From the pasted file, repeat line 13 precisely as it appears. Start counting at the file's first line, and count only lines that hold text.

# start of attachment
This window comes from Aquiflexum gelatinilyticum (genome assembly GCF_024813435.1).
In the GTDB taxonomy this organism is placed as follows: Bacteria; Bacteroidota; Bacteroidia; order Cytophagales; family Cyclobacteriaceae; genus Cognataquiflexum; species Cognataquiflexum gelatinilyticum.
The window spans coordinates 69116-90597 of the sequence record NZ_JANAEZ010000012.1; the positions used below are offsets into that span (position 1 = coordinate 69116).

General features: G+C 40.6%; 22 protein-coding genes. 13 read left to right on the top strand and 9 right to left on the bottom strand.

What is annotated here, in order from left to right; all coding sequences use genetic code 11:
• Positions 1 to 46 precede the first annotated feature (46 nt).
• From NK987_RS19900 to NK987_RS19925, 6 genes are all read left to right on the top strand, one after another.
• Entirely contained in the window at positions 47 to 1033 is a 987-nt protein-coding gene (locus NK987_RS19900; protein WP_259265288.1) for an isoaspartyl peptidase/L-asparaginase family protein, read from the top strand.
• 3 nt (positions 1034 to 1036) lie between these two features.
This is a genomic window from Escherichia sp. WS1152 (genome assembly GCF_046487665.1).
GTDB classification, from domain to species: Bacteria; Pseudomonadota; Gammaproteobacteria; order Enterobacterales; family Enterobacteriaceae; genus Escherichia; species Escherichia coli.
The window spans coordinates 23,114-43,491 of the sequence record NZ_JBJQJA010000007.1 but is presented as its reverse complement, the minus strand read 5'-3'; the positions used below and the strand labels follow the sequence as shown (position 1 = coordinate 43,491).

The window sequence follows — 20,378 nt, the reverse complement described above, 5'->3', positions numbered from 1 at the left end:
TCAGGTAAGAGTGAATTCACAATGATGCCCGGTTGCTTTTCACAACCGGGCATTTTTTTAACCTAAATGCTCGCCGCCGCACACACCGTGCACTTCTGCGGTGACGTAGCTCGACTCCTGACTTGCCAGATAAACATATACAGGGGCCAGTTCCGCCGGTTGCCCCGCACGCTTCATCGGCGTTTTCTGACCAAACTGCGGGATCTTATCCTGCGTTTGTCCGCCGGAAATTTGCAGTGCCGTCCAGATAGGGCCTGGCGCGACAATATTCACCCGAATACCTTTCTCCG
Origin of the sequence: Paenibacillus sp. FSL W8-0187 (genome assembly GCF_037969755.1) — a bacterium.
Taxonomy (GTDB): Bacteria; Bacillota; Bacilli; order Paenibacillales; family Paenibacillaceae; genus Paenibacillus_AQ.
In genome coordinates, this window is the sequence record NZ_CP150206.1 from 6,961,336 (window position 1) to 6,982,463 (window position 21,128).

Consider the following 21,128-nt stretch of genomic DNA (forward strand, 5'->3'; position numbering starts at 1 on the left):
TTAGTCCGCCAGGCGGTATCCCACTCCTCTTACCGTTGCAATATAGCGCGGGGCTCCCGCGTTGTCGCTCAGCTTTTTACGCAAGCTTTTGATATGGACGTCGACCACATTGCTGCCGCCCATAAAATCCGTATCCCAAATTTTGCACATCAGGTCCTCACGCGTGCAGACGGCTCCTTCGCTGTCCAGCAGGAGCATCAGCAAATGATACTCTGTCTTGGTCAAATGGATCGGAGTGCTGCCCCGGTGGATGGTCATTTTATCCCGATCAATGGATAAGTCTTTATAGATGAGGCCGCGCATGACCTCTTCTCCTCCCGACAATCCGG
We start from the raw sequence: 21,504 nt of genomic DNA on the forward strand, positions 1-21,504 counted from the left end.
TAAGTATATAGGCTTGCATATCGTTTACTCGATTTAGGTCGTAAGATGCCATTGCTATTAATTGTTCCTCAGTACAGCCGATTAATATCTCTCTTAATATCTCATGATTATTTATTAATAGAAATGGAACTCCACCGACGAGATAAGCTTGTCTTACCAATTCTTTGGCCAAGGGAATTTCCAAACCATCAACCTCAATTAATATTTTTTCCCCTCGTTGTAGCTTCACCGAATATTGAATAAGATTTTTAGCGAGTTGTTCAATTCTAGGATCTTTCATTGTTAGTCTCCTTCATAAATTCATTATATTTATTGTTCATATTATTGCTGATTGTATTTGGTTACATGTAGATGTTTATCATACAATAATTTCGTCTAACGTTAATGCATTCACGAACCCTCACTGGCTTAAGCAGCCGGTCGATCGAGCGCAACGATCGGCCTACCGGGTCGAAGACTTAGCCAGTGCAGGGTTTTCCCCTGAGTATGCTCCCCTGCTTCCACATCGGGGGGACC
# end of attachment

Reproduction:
The window sequence follows — 20,378 nt, the reverse complement described above, 5'->3', positions numbered from 1 at the left end: